John Donne a 17th Century poet, said- “ No man is an island” what he meant was that we are all part of a society and we exist as cogs of a giant human wheel and we cannot ignore the evil that abounds in society as long as we are not affected by it- he says –“any man's death diminishes me, because I am involved in mankind,”

I would also like to quote a very famous saying attributed to Martin Niemöller a German pastor and theologian

When the Nazis came for the communists,
I remained silent;
I was not a communist.

When they locked up the social democrats,
I remained silent;
I was not a social democrat.

When they came for the trade unionists,
I did not speak out;
I was not a trade unionist.

When they came for me,
there was no one left to speak out.

Although, in the aftermath of a crisis there is a huge uproar in the media and Arnab Goswami may express his outrage and we all do join in– but people’s memories are quite short lived and every scandal and sensational news quickly fades from public memory and very rarely are perpetrators brought to book. Our social and political apathy makes us live safely cocooned in our own little worlds oblivious to the tragedies taking place around us.

What we need to ask ourselves is does adulthood cause this apathy, this dehumanization or does our humanity simply lie dormant somewhere deep within and can be awakened with the right stimulus.
For all our sakes I do hope that this is indeed the case and that we are definitely capable of the empathy we were capable of even as infants.

6 comments:

  1. Excellent analysis.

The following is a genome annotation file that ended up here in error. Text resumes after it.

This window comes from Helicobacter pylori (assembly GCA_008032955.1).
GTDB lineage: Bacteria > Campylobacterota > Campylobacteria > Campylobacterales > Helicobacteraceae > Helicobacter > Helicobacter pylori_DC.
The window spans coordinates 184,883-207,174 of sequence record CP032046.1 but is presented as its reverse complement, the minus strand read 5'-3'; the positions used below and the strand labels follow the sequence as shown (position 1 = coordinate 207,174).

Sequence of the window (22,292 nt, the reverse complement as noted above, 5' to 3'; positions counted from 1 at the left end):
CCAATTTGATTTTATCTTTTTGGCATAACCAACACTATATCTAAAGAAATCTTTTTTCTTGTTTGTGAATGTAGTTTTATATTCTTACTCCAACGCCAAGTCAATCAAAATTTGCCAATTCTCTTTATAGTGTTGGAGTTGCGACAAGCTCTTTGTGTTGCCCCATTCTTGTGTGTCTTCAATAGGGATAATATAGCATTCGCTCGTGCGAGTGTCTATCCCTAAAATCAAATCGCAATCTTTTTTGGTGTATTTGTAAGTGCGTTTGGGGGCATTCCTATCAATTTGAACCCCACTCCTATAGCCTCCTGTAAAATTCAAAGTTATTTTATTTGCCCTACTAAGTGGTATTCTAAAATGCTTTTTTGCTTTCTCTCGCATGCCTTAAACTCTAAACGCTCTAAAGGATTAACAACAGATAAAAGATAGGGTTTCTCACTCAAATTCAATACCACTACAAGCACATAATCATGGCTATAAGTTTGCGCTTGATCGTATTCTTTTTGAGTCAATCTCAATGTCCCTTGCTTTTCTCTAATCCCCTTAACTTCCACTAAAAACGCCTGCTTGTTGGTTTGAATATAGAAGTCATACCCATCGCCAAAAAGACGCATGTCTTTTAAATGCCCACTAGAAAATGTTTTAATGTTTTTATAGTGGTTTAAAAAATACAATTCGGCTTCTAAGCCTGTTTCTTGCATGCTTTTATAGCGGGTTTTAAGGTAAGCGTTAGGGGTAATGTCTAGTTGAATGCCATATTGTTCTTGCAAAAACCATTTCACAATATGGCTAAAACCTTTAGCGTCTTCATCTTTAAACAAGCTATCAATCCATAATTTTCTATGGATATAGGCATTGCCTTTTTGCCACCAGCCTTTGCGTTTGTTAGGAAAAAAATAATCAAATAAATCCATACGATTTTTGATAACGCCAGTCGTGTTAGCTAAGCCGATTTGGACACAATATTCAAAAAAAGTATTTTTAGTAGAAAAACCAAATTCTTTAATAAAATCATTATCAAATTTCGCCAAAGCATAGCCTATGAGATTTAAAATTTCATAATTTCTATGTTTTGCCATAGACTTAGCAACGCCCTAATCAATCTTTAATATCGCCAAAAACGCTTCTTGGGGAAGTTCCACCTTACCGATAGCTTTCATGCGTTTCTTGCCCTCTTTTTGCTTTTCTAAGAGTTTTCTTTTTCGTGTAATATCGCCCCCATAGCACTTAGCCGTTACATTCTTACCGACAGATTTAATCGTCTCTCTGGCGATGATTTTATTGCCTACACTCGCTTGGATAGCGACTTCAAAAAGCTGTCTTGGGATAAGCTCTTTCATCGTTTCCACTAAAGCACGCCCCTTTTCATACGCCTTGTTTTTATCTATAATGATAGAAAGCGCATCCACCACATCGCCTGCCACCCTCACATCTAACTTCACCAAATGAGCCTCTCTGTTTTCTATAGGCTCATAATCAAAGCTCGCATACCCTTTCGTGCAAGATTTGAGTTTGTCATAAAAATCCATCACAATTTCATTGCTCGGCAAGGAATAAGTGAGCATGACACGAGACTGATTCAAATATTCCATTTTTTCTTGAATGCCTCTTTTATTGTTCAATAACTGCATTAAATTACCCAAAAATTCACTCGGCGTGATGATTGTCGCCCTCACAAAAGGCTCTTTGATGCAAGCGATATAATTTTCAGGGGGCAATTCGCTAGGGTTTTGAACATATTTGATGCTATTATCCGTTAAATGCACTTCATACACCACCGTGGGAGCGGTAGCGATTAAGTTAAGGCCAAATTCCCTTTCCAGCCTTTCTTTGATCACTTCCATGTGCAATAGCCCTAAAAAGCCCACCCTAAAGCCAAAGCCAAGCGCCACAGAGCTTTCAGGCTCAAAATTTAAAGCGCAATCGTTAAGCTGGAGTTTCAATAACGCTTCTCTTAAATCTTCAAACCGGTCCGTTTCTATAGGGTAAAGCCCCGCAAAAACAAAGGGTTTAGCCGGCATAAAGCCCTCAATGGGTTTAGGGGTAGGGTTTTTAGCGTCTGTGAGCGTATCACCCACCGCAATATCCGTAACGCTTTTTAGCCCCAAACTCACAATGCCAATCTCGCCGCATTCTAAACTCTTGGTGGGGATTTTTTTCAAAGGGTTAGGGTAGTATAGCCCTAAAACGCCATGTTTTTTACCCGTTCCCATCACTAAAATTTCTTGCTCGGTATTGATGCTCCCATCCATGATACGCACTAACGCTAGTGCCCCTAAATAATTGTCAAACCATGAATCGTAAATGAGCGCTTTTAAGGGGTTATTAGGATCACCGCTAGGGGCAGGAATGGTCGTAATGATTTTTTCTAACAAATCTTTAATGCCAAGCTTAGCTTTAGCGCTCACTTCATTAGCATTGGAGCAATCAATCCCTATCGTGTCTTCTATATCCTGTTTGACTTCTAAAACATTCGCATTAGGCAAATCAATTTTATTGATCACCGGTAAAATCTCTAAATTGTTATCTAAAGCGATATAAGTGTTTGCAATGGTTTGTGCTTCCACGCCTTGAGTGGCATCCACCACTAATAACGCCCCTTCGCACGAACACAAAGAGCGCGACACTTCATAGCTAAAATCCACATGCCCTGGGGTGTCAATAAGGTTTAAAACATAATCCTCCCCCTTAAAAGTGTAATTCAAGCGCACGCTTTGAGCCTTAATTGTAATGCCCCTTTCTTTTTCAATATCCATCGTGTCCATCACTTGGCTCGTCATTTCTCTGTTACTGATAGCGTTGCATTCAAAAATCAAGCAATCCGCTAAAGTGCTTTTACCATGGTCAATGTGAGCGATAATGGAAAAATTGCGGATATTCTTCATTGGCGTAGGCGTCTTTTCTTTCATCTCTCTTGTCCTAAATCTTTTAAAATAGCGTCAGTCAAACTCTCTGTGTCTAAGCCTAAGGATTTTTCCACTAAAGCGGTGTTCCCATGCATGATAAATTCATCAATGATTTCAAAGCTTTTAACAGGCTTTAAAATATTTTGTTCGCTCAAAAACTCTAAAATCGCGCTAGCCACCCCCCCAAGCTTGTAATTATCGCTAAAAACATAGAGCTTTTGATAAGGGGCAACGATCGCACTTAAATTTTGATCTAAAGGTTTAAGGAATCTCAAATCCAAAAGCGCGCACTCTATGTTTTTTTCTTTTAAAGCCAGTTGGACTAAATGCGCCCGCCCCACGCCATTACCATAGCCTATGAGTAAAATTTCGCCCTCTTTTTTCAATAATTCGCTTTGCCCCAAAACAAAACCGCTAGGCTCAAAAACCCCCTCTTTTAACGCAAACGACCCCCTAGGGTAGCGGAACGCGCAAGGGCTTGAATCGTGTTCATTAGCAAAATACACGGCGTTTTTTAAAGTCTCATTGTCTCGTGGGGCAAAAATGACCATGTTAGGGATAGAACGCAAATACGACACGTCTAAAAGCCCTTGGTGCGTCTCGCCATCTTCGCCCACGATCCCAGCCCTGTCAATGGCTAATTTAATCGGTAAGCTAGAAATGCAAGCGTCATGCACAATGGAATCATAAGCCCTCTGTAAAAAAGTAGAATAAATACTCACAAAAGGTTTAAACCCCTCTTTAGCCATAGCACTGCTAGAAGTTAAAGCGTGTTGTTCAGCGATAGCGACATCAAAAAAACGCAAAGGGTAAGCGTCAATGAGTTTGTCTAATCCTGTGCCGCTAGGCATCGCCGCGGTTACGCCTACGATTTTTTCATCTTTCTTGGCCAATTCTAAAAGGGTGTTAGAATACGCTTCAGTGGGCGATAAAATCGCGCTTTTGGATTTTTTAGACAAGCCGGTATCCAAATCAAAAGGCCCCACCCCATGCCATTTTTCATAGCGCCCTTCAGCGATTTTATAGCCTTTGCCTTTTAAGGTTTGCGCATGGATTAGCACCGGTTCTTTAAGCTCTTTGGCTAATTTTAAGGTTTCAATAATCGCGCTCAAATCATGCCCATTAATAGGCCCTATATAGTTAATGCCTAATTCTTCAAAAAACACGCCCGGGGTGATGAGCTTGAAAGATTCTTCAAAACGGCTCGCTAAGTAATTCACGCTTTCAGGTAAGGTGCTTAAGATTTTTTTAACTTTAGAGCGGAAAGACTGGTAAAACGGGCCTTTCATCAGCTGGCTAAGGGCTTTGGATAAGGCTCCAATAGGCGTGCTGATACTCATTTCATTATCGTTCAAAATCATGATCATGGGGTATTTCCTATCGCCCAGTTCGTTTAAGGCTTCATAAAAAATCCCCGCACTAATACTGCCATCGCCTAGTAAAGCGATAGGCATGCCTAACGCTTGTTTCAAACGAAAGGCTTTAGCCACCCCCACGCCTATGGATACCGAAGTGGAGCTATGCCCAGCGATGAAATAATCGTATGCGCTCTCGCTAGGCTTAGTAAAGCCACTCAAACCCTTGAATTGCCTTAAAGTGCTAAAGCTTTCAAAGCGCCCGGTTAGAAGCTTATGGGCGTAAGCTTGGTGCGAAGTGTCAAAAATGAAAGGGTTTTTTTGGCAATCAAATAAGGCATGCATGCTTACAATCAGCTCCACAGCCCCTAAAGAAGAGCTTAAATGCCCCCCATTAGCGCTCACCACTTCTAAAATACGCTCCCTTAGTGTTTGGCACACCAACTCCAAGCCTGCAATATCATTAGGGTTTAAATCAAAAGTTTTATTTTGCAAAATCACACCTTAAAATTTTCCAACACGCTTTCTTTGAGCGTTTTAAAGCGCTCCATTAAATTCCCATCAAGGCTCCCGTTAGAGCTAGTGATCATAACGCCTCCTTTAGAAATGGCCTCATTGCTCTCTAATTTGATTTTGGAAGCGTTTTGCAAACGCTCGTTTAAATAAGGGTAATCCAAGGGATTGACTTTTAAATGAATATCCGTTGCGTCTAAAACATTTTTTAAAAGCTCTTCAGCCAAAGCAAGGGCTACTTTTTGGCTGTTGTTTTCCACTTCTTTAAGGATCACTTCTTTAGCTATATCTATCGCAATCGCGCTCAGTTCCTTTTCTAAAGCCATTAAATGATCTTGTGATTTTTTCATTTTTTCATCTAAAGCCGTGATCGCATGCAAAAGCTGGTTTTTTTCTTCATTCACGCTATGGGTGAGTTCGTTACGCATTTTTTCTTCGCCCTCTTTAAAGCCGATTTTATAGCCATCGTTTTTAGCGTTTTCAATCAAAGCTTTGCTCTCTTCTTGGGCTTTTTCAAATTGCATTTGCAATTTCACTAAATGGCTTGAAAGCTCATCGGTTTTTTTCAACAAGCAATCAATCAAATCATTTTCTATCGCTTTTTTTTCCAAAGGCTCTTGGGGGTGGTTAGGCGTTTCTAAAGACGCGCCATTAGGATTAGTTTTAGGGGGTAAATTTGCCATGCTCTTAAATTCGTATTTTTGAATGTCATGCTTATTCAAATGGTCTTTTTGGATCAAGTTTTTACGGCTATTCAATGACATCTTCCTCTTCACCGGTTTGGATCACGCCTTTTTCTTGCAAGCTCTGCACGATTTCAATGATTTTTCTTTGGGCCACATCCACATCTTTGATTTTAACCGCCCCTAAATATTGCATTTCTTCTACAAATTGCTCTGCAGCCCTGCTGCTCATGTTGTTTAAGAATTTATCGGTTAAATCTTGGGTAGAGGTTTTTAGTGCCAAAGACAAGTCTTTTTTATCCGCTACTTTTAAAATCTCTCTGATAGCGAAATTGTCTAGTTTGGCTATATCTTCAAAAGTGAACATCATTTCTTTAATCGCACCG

On another note, I just tried to use the translation tool you have given in the top and chose Tamil and here is what I got:


    பிரச்சனை. நீண்ட கால நட்பு இந்த வருட மூலம் கள்ள நாம் சாட்சி மக்கள் குறைந்த மற்றும் தங்களுடைய உடனடி குடும்ப குறைந்த உணர்வுபூர்வமாக சார்ந்து மேலும் மேலும் உலக வெளியே கவனம் வருகின்றன.

    Looks like Google needs to do some homework.

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    Replies
    1. Thank you! Ha ha! I guess the tool is only capable of elementary translation! Till it's perfected, we can all have a good laugh!

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  2. Really well-written and thought-provoking :)

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  3. Indeed very insightful. Life is all about retaining that empathy and sympathy we were born with. As lyricist Shailendra wrote for the 1959 film Anari,

    Kisi ki muskurahaton pe ho nisar
    Kisi ka dard mil sake to le udhaar
    Kisi ke waaste ho tere dil mein pyaar
    Jeena isi ka naam hai

    To scrifice oneself for a single smile
    To borrow someone's sorrow, when possible
    To love someone from your heart
    -That is life!!!

    Enjoy the song here - http://www.youtube.com/watch?v=69pPYkGiEAQ

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  4. Thank you very much! Especially for the translation and the song! :)